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11 Dec 2019

Transcript:   Chair of AMA Ethics and Medico-Legal Committee, Dr Chris Moy, ABC Radio Melbourne, Mornings with Virginia Trioli, Wednesday, 11 December 2019

Subject:   Religious Freedom Legislation

VIRGINIA TRIOLI:            Dr Chris Moy is the Chair of the Ethics Committee of the Federal AMA. Dr Moy, good morning.

CHRIS MOY:                       Good morning, Virginia.

VIRGINIA TRIOLI:            Are these changes that your members have been wanting to see?

CHRIS MOY:                       Look, I'll say straight out that we haven't digested the new exposure draft, and what I would say to you is it's not something that you can just read quickly and then decide on. It's something we'll have to go through very carefully and stress test …

VIRGINIA TRIOLI:            [Talks over] Okay.

CHRIS MOY:                       … which is something I would say to the community. The community need to look at this and see how it impacts upon them, because that's what we've done. We're one of the few organisations that actually went out and actually looked at it the first time and saw the issue for patients.

VIRGINIA TRIOLI:            And so is it too early for us to have this conversation with you then, Dr Moy?

CHRIS MOY:                       No. What I would say to you is where we've been - and I think then you'd understand why people need to look at it with a particular eye - so where we were initially is that people - now, understand there's kind of two levels that we're governed by. We're governed by the law, which is this sort of legislation, that's courts and penalties and things like that. But as a doctor, when we sign up, we have this higher standard, which is called professional standards or ethics - which I think you as journalists have as well - and we're governed by that.

Now the problem was that when we first saw this, this law had a very low base, which was basically that we only had to - and we didn't understand what it meant, actually - that a doctor could conscientiously object - that is, if they had a deep objection to something, they could walk away - but the standard was just unjustifiable adverse impact. Now, as a professional standard however, we have a much higher standard, which is that we may be able to conscientiously object if we have a deep view of something - a deep belief in something - but we also have an obligation to the patient in front of us. We actually have to be able to make sure that we don't impede their care, and to facilitate their care, maybe by transferring their care.

And I think the one you have to think about is abortion. If you have termination of pregnancy, and particularly in a rural area for example, a doctor is not allowed to impede care and should in fact facilitate the care of that patient because they need care. And so the problem was that we were going to end up with our professional standards which said, we needed to care for patients, but we have this really basal sort of legislation which says you could walk away and not have anything to do with it. And this would have major implications, particularly in, say, a remote rural area where you might only have one doctor who could just walk away at that stage and not have any obligations after that.

VIRGINIA TRIOLI:            No, that's right, because as I understand it, this second draft, this new exposure, the conscientious objection - so-called - can't be made to the person but can be made to the procedure, and the list of health professionals has been narrowed a bit to only the people we're speaking to today, psychology included as well. So, like we just heard a moment ago from the Federal Secretary of nursing, Annie Butler, could this create a new problem for doctors?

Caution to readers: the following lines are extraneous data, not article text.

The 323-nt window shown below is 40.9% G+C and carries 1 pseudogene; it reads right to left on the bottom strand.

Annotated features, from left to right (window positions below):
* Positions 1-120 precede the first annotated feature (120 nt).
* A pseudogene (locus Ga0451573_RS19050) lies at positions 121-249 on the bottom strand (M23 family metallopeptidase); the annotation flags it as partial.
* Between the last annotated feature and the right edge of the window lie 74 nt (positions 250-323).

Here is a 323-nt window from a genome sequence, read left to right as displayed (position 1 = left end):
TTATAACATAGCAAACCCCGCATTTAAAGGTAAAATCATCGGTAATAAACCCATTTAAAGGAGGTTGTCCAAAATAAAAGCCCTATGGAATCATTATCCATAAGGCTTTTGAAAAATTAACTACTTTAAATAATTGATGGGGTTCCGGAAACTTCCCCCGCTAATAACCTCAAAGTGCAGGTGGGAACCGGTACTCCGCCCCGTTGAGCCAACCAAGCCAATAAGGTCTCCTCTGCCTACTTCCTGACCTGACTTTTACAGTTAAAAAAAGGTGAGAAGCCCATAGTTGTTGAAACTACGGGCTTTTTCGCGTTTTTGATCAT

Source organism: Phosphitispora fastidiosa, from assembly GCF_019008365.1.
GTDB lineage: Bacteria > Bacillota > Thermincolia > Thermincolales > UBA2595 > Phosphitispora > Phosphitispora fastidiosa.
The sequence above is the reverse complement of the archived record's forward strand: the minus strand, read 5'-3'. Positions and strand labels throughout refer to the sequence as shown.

CHRIS MOY:                       Look, that was the issue for us when we looked at it. We were thinking, we've already got this professional standard and, you know, if we go against it, we misbehave, if we impede somebody's care for example, we would actually go to the Medical Board and potentially get deregistered for example or face penalties. But then you have this other law which actually says, nah, you can just walk away, you don't have any obligations to the patient. And that gets back to the thing that creating law …

VIRGINIA TRIOLI:            [Talks over] That puts you in conflict with your ethical obligation.

CHRIS MOY:                       Yeah, and it creates a gap between the two. For us, it's inconsistency where it's really not required. And in fact, we actually said, look, just drop this and actually just refer to our professional standards because we have these standards already. And why create law which won't actually have an effect because we already have these standards? And I think for the community again, I get back to the fact that we haven't got our heads around it because we received the second exposure draft yesterday …

VIRGINIA TRIOLI:            Sure.

CHRIS MOY:                       You need to stress test it. You need to actually look at scenarios such as an individual needing a termination of pregnancy in a remote area with one health provider who suddenly says they have this conscientious objection. If they say nope, well, what is their obligation to that individual, and does that law support what should be good practice, and does it survive the pub test?

VIRGINIA TRIOLI:            Yet to be seen. Dr Moy, good to talk to you, thank you.

CHRIS MOY:                       Pleasure.

11 December 2019

CONTACT:        John Flannery             02 6270 5477 / 0419 494 761
                            Maria Hawthorne        02 6270 5478 / 0427 209 753

Published: 11 Dec 2019